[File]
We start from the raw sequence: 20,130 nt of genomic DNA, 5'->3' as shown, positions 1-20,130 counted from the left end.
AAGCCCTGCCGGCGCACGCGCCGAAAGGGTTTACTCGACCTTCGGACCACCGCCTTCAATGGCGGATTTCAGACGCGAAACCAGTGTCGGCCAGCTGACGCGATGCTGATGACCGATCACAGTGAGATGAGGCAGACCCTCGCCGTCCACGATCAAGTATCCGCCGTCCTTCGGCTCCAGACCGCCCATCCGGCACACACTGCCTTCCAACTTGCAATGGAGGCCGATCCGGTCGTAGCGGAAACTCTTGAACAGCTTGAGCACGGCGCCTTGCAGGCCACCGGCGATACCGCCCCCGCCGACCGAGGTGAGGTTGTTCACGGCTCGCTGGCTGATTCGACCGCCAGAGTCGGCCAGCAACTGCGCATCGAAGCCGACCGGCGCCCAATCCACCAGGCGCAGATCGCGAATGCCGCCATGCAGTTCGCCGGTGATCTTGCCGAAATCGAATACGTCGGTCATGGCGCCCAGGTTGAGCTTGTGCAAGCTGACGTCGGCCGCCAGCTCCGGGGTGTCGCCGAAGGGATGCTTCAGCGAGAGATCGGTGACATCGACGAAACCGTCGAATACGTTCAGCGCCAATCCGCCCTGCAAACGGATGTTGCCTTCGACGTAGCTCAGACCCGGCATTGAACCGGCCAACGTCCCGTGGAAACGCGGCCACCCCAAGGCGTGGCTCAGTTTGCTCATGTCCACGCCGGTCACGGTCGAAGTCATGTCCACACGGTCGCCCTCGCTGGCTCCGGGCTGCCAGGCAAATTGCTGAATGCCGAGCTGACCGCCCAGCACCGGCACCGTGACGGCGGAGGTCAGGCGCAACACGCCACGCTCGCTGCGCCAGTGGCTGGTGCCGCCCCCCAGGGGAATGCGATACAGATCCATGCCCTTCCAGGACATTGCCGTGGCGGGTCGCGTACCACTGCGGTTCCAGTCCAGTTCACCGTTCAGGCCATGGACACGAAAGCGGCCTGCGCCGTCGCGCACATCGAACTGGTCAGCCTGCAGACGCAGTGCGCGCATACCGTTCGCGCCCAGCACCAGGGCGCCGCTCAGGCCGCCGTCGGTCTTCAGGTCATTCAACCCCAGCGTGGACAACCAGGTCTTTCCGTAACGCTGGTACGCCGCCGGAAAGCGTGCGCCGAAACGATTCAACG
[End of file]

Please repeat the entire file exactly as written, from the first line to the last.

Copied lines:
We start from the raw sequence: 20,130 nt of genomic DNA, 5'->3' as shown, positions 1-20,130 counted from the left end.
AAGCCCTGCCGGCGCACGCGCCGAAAGGGTTTACTCGACCTTCGGACCACCGCCTTCAATGGCGGATTTCAGACGCGAAACCAGTGTCGGCCAGCTGACGCGATGCTGATGACCGATCACAGTGAGATGAGGCAGACCCTCGCCGTCCACGATCAAGTATCCGCCGTCCTTCGGCTCCAGACCGCCCATCCGGCACACACTGCCTTCCAACTTGCAATGGAGGCCGATCCGGTCGTAGCGGAAACTCTTGAACAGCTTGAGCACGGCGCCTTGCAGGCCACCGGCGATACCGCCCCCGCCGACCGAGGTGAGGTTGTTCACGGCTCGCTGGCTGATTCGACCGCCAGAGTCGGCCAGCAACTGCGCATCGAAGCCGACCGGCGCCCAATCCACCAGGCGCAGATCGCGAATGCCGCCATGCAGTTCGCCGGTGATCTTGCCGAAATCGAATACGTCGGTCATGGCGCCCAGGTTGAGCTTGTGCAAGCTGACGTCGGCCGCCAGCTCCGGGGTGTCGCCGAAGGGATGCTTCAGCGAGAGATCGGTGACATCGACGAAACCGTCGAATACGTTCAGCGCCAATCCGCCCTGCAAACGGATGTTGCCTTCGACGTAGCTCAGACCCGGCATTGAACCGGCCAACGTCCCGTGGAAACGCGGCCACCCCAAGGCGTGGCTCAGTTTGCTCATGTCCACGCCGGTCACGGTCGAAGTCATGTCCACACGGTCGCCCTCGCTGGCTCCGGGCTGCCAGGCAAATTGCTGAATGCCGAGCTGACCGCCCAGCACCGGCACCGTGACGGCGGAGGTCAGGCGCAACACGCCACGCTCGCTGCGCCAGTGGCTGGTGCCGCCCCCCAGGGGAATGCGATACAGATCCATGCCCTTCCAGGACATTGCCGTGGCGGGTCGCGTACCACTGCGGTTCCAGTCCAGTTCACCGTTCAGGCCATGGACACGAAAGCGGCCTGCGCCGTCGCGCACATCGAACTGGTCAGCCTGCAGACGCAGTGCGCGCATACCGTTCGCGCCCAGCACCAGGGCGCCGCTCAGGCCGCCGTCGGTCTTCAGGTCATTCAACCCCAGCGTGGACAACCAGGTCTTTCCGTAACGCTGGTACGCCGCCGGAAAGCGTGCGCCGAAACGATTCAACG